Posts Tagged: Hurricane Katrina

Watching the World End: A History of The Weather Channel

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[A]ll this sensationalism has made The Weather Channel, inadvertently and ever increasingly, the essential television viewing experience of the Anthropocene. ...more

Finding the Finally: Alice Anderson Discusses Some Bright Morning, I’ll Fly Away

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Alice Anderson on her memoir, Some Bright Morning, I’ll Fly Away, drag, and motherhood. ...more

The Rumpus Mini-Interview Project #76: Chris Tusa

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Set in post-Katrina New Orleans, Chris Tusa’s second novel, In the City of Falling Stars (Livingston Press, September 2016), tells a tale of paranoia and intrigue. Maurice Delahoussaye witnesses dead birds falling from the sky, and becomes convinced the air is toxic.

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Beyoncé’s “Formation”

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This Saturday, Beyoncé dropped “Formation,” her first single since 2014. The song came one day before the Queen’s Superbowl 50 appearance and was accompanied by a free download via Tidal, Pitchfork reports.

Like most of the artist’s videos, the video for “Formation” is incredibly visually compelling, moving from an Antebellum House to images protesting police brutality to Beyoncé sinking, atop a cop car, in the flood waters of Hurricane Katrina.

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The Rumpus Interview with Elliot Ackerman

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Elliot Ackerman discusses his debut novel Green on Blue, fighting with the Marine Corps in the Second Battle of Fallujah, and being labeled as a journalist . ...more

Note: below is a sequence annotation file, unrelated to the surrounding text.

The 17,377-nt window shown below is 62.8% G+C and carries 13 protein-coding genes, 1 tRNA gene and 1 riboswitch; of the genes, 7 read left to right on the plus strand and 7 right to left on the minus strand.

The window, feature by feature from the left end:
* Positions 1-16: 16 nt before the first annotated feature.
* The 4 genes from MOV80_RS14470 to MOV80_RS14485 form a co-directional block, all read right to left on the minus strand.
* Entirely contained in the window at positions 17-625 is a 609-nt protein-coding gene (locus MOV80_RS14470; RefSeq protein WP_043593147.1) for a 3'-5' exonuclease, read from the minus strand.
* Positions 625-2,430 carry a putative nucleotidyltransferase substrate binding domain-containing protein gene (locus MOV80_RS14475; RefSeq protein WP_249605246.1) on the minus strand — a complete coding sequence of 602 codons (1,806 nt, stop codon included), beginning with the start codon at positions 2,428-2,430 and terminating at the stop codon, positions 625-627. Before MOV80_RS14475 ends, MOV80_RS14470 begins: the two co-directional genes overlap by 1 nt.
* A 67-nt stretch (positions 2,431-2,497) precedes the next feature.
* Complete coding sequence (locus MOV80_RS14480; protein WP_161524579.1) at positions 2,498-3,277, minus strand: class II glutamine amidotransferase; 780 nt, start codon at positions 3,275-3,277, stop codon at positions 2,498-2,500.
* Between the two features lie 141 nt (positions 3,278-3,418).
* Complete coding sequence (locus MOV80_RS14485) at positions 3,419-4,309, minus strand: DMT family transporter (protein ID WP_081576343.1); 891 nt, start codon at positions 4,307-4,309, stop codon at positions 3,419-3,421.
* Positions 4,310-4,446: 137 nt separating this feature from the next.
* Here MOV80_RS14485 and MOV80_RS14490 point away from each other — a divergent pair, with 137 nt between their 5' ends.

Word of the Day: Vaticinate

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(v.);  to prophesy or foretell the future; from the Latin vati– (“seer”) + -cin-, combining form of canere (“to sing, prophesy”)

Louisiana, Louisiana, They’re tryin’ to wash us away. They’re tryin’ to wash us away.”

—Randy Newman, from “Louisiana 1927.”

Much has been written on the subject of the human race’s fear of the unknown: from speculating on what happens after we die to relentless attempts to predict the future, from the impact of technology to whether it’s going to rain tomorrow.

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Towards a Fight

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The future is coming, it is coming for everyone in this story. Someday that cop will turn on his TV and see the first black president, the first president who looks like he does, say that he thinks couples like me and Dee ought to be able to marry if we want to. Which probably means we ought to be able to kiss. ...more